Don't let these BTL NIMBY scum bully you around

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I think the practical reason why many LLs have a 'no pets' clause is a desire not to be held in any way legally responsible if a tenant's Staffordshire bull terrier seriously injures a neighbour or visitor. Mine has no problem with my cat.

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I think the practical reason why many LLs have a 'no pets' clause is a desire not to be held in any way legally responsible if a tenant's Staffordshire bull terrier seriously injures a neighbour or visitor. Mine has no problem with my cat.

Nah, years of property porn and the AST has given these people the impression we are all lodging in their spare room, the inside track seminars and ego massaging of Estate Agents has led these morons to believe they can dictate how people live their lives in their own homes, the whole industry is geared around the "landlord" basically being encouraged to bully people around, even more so now that they are all operating on such hideously tight margins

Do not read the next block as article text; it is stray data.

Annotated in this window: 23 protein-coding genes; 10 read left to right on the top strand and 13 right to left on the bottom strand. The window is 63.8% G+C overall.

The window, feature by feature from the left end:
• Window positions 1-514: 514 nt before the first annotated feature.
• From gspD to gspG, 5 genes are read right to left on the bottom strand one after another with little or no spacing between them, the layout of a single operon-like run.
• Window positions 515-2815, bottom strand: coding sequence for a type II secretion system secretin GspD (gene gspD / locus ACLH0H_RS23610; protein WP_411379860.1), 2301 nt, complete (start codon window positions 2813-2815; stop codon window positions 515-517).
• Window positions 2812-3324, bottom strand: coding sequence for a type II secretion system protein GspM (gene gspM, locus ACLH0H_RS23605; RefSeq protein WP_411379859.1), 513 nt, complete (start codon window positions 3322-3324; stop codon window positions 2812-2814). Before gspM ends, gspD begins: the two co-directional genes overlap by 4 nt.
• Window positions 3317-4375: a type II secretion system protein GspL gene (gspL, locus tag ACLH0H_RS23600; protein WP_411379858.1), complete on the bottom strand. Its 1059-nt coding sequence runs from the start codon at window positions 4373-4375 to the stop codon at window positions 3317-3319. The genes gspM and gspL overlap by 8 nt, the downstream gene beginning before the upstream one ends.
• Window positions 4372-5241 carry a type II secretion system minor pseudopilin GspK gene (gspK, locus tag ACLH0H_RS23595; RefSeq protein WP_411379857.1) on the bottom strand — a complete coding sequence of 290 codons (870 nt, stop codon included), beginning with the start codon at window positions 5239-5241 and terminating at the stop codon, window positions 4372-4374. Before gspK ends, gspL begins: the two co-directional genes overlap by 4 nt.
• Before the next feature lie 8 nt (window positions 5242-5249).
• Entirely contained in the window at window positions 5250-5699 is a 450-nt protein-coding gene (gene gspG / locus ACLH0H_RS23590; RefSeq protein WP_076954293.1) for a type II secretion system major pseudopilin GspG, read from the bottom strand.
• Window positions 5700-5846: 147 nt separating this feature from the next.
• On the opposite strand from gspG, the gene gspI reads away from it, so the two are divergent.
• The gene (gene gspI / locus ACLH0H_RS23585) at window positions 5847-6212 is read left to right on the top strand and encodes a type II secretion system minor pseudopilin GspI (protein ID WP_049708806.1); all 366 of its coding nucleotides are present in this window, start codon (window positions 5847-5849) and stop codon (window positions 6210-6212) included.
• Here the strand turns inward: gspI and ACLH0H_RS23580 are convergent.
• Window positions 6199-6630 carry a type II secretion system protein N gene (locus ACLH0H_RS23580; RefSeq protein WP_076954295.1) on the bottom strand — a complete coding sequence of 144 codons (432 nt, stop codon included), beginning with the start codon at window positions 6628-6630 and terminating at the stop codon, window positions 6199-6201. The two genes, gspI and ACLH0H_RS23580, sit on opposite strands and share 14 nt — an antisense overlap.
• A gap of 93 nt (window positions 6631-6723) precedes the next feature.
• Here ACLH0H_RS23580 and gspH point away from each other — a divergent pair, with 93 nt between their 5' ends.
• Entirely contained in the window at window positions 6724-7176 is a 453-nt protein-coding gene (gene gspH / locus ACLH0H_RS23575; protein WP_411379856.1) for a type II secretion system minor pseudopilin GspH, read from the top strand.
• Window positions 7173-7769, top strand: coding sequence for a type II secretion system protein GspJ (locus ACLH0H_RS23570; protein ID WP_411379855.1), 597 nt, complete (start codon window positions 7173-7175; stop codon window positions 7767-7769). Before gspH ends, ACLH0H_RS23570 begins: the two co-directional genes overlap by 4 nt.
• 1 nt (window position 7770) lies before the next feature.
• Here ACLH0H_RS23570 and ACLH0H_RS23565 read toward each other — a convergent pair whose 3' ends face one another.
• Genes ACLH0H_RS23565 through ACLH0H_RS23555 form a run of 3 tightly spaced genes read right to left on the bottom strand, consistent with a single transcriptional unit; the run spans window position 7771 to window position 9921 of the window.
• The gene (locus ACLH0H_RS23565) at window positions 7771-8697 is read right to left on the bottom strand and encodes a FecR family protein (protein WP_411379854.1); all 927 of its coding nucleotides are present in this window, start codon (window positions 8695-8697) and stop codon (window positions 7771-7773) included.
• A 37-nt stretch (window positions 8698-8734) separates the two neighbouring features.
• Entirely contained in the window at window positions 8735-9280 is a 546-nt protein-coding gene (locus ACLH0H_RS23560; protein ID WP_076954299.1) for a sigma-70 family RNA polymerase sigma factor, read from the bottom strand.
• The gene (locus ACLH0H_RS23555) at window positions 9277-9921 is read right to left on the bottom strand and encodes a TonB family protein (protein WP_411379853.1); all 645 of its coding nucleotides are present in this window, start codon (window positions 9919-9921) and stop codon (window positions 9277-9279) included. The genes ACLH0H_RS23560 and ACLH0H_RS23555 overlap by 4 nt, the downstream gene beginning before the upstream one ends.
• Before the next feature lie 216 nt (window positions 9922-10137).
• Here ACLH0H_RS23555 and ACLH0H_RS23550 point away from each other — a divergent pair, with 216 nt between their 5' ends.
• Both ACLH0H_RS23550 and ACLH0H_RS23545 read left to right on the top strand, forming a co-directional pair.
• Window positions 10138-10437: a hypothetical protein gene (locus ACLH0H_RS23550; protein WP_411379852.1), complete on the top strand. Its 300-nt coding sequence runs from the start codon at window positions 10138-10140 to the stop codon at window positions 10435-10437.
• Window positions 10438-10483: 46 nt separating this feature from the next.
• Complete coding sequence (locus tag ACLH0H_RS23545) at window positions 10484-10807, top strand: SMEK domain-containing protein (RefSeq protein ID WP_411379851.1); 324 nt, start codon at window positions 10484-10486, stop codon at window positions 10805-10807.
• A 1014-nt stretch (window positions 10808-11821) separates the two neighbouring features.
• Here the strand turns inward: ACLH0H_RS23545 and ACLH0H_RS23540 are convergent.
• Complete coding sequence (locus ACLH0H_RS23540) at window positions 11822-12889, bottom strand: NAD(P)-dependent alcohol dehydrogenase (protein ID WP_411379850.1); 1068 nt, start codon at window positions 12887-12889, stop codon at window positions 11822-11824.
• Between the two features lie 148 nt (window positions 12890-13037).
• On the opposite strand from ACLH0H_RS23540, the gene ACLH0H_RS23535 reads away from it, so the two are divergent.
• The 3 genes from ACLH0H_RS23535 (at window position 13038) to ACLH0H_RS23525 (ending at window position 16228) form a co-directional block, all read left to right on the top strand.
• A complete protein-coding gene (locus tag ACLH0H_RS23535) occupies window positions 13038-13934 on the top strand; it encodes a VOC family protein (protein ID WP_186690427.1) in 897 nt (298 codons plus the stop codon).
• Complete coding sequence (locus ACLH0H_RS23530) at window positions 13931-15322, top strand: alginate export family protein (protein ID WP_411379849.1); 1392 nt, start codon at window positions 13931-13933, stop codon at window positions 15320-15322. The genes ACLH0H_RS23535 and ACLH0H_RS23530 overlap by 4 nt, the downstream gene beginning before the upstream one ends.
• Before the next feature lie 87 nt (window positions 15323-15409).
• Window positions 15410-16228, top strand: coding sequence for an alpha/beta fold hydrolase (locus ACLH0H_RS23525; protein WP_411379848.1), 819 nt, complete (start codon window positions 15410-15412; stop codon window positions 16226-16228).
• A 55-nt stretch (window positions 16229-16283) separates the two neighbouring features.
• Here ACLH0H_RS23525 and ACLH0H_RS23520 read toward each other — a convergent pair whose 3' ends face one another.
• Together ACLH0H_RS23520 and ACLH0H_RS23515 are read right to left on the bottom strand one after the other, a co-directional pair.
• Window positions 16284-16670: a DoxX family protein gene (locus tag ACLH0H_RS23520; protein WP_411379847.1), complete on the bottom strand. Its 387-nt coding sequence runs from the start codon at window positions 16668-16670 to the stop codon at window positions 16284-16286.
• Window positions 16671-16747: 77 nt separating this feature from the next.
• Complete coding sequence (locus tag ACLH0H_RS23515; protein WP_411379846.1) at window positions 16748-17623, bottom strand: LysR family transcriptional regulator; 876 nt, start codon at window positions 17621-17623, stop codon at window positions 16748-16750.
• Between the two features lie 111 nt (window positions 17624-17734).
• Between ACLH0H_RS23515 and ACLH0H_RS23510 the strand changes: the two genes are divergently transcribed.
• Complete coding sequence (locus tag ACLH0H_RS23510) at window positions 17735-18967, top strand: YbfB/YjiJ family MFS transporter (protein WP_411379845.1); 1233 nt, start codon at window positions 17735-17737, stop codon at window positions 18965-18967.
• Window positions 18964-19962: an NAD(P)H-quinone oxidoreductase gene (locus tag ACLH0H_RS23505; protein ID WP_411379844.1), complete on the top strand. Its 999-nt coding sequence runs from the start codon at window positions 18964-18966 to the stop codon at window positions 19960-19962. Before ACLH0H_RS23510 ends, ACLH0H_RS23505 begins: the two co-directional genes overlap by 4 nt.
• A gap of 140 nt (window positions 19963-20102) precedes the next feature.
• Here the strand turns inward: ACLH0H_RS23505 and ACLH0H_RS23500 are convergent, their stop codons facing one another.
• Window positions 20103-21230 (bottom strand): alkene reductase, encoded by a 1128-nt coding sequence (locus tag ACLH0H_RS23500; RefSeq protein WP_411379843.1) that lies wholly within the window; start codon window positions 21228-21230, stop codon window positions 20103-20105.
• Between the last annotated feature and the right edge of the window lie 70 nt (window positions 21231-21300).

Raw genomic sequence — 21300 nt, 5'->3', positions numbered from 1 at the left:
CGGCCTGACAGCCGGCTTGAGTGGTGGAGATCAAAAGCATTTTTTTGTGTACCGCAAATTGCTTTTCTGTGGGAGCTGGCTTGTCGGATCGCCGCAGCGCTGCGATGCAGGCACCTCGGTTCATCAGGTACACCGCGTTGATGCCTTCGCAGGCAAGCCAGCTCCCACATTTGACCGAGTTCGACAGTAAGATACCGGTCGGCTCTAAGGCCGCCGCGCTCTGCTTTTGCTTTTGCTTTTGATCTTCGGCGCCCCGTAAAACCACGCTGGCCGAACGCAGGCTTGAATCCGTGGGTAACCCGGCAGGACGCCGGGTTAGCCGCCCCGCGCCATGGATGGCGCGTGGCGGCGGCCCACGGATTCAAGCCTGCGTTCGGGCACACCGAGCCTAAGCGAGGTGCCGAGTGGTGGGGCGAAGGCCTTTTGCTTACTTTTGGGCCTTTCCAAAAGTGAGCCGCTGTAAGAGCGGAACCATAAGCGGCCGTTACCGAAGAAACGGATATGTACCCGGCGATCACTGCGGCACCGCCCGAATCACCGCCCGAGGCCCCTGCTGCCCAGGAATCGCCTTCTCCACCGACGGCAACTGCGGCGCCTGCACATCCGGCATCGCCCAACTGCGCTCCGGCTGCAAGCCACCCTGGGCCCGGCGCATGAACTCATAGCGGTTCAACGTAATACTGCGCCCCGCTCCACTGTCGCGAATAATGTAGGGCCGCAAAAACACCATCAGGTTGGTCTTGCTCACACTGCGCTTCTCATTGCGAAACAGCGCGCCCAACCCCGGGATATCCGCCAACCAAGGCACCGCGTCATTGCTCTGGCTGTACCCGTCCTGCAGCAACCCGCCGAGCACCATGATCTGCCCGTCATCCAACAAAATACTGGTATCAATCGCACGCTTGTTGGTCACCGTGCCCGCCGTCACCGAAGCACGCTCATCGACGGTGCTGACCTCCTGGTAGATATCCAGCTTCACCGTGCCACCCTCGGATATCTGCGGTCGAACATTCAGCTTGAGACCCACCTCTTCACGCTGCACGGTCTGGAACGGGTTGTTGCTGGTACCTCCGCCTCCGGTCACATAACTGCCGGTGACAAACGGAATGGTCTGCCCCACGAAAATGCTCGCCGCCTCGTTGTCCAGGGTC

They essentially want "professional" (:lol:) tenants who walk around their pensions in hermetically sealed suits living on water and rice

No kids, no pets etc is basically included because everyone else is doing it, its (apparently) not illegal, and any restrictions they can put in place in their eyes reduce wear and tear and their obligation to tidy up between tenants

Edited by pete.hpc